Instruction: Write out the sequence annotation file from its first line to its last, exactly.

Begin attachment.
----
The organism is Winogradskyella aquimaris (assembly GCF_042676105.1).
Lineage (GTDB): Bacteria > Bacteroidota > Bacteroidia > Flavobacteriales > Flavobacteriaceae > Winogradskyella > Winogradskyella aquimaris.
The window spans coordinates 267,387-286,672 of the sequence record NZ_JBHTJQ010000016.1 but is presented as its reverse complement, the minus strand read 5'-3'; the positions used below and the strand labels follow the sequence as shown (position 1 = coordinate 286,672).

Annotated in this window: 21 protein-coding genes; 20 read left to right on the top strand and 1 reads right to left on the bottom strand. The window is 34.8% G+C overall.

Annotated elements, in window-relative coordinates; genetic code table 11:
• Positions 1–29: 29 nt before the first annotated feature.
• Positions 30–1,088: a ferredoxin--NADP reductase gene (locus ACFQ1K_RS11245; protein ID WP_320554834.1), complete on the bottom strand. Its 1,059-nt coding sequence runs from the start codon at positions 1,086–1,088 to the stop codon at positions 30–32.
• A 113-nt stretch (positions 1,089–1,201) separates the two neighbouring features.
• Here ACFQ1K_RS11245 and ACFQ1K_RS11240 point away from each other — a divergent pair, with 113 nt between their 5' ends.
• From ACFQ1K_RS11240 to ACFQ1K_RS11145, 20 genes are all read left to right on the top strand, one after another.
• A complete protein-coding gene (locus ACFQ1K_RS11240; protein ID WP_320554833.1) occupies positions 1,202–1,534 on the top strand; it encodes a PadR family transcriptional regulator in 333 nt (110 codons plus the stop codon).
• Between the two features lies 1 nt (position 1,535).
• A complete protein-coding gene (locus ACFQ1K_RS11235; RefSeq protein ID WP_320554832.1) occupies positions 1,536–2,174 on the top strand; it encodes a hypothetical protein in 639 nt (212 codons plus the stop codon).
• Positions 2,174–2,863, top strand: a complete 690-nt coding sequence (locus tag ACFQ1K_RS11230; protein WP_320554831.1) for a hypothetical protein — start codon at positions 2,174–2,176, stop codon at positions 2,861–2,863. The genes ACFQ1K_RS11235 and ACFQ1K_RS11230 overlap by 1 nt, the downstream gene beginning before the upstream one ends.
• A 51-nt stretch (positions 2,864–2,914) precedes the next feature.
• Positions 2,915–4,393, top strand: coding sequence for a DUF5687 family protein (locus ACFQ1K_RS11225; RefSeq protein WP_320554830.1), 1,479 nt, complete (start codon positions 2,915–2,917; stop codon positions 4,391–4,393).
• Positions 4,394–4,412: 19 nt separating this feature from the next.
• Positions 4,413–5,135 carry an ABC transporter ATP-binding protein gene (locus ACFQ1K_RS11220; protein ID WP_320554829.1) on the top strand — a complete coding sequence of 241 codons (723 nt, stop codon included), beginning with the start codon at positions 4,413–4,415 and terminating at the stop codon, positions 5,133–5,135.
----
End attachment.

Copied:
The organism is Winogradskyella aquimaris (assembly GCF_042676105.1).
Lineage (GTDB): Bacteria > Bacteroidota > Bacteroidia > Flavobacteriales > Flavobacteriaceae > Winogradskyella > Winogradskyella aquimaris.
The window spans coordinates 267,387-286,672 of the sequence record NZ_JBHTJQ010000016.1 but is presented as its reverse complement, the minus strand read 5'-3'; the positions used below and the strand labels follow the sequence as shown (position 1 = coordinate 286,672).

Annotated in this window: 21 protein-coding genes; 20 read left to right on the top strand and 1 reads right to left on the bottom strand. The window is 34.8% G+C overall.

Annotated elements, in window-relative coordinates; genetic code table 11:
• Positions 1–29: 29 nt before the first annotated feature.
• Positions 30–1,088: a ferredoxin--NADP reductase gene (locus ACFQ1K_RS11245; protein ID WP_320554834.1), complete on the bottom strand. Its 1,059-nt coding sequence runs from the start codon at positions 1,086–1,088 to the stop codon at positions 30–32.
• A 113-nt stretch (positions 1,089–1,201) separates the two neighbouring features.
• Here ACFQ1K_RS11245 and ACFQ1K_RS11240 point away from each other — a divergent pair, with 113 nt between their 5' ends.
• From ACFQ1K_RS11240 to ACFQ1K_RS11145, 20 genes are all read left to right on the top strand, one after another.
• A complete protein-coding gene (locus ACFQ1K_RS11240; protein ID WP_320554833.1) occupies positions 1,202–1,534 on the top strand; it encodes a PadR family transcriptional regulator in 333 nt (110 codons plus the stop codon).
• Between the two features lies 1 nt (position 1,535).
• A complete protein-coding gene (locus ACFQ1K_RS11235; RefSeq protein ID WP_320554832.1) occupies positions 1,536–2,174 on the top strand; it encodes a hypothetical protein in 639 nt (212 codons plus the stop codon).
• Positions 2,174–2,863, top strand: a complete 690-nt coding sequence (locus tag ACFQ1K_RS11230; protein WP_320554831.1) for a hypothetical protein — start codon at positions 2,174–2,176, stop codon at positions 2,861–2,863. The genes ACFQ1K_RS11235 and ACFQ1K_RS11230 overlap by 1 nt, the downstream gene beginning before the upstream one ends.
• A 51-nt stretch (positions 2,864–2,914) precedes the next feature.
• Positions 2,915–4,393, top strand: coding sequence for a DUF5687 family protein (locus ACFQ1K_RS11225; RefSeq protein WP_320554830.1), 1,479 nt, complete (start codon positions 2,915–2,917; stop codon positions 4,391–4,393).
• Positions 4,394–4,412: 19 nt separating this feature from the next.
• Positions 4,413–5,135 carry an ABC transporter ATP-binding protein gene (locus ACFQ1K_RS11220; protein ID WP_320554829.1) on the top strand — a complete coding sequence of 241 codons (723 nt, stop codon included), beginning with the start codon at positions 4,413–4,415 and terminating at the stop codon, positions 5,133–5,135.